Thursday, February 20, 2020

Don't panic (at least, not yet)

There's a great deal of anxiety at present about how the "end of free movement" is going to affect musicians. One way not to limit the damage is to panic. So let's not panic. There has been an announcement about it this week and I have the impression that many of us have been seeing only the worst-case scenario, because that is what we have learned, with some justification, to expect. That is not necessarily the reality. I've had a look at what the head of the Association of British Orchestras, Mark Pemberton, has to say on the subject. Here he is (quoted from a Facebook post):

EU citizens will be treated as non-visa nationals from 1 January 2021. This means that EU artists can enter the UK to perform under Permitted Paid Engagement for up to 30 days, or under the Tier 5 concession for up to 3 months. Orchestras will however need Tier 2 visas to employ permanent musicians. The big omission in the new immigration system is a route for skilled self-employed, but the government is promising to explore implementation of a route for self-employed occupations such as actors and musicians.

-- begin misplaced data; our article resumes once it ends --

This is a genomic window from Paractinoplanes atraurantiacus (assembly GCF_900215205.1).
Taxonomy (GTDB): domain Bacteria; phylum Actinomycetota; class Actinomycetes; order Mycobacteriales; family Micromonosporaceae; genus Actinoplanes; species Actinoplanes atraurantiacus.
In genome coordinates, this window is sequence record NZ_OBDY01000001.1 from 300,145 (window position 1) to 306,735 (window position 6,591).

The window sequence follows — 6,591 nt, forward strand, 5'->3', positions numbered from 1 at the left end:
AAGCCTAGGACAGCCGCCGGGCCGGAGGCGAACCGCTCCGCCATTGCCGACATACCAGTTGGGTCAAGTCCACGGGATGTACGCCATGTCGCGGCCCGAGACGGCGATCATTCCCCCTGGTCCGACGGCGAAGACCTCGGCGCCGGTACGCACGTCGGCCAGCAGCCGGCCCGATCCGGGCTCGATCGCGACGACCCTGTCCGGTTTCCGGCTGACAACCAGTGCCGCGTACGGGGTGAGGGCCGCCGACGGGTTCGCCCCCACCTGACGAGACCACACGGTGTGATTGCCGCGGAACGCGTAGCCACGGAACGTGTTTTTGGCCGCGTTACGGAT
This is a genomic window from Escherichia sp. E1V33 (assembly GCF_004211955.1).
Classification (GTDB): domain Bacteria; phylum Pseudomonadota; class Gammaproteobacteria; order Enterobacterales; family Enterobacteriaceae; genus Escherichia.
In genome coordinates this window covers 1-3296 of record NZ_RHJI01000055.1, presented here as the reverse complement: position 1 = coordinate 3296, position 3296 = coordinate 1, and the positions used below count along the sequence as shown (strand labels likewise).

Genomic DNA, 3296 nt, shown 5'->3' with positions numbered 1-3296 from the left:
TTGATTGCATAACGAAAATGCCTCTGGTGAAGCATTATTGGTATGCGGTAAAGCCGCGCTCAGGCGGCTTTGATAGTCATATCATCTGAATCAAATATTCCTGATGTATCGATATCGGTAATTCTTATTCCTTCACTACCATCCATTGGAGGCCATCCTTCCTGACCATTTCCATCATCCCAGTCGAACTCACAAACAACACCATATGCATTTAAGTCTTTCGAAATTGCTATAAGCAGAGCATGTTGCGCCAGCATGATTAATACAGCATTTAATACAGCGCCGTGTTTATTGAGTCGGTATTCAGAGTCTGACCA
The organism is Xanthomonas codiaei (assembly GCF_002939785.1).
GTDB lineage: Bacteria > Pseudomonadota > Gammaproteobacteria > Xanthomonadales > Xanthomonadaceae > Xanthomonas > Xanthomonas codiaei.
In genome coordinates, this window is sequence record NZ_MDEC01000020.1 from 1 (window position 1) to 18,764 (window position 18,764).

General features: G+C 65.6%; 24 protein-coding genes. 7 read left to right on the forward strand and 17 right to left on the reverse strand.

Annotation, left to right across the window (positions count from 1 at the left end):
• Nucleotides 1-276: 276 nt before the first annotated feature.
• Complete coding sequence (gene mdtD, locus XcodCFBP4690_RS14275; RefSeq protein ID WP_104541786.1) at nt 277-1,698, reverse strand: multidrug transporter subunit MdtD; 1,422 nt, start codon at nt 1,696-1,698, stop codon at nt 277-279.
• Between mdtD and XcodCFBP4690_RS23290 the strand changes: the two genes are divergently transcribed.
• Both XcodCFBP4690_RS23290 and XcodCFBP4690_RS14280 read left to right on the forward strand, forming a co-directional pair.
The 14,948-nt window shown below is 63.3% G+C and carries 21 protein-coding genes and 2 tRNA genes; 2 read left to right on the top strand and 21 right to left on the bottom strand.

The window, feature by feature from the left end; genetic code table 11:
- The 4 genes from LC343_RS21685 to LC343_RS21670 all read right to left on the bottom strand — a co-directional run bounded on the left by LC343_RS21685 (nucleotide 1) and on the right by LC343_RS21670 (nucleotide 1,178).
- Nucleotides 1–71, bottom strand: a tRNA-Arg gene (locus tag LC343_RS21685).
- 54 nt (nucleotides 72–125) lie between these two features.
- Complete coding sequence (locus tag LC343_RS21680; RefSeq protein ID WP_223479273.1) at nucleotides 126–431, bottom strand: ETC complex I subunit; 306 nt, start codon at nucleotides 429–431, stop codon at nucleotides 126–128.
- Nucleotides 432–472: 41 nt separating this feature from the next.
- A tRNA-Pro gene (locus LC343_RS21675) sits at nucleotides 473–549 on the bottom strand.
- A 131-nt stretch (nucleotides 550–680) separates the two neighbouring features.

So, OK, it's not great, but actually it could be worse and hopefully it still stands a chance of becoming better. Nevertheless, we have yet to learn how British musicians will fare when travelling to the EU.

Friday, February 14, 2020

Happy Valentine's Day, Ludwig...

For Valentine's Day in #Beethoven250 year I've written a chunky piece about the Immortal Beloved for Universal's Udiscovermusic classical section. Here's a sample...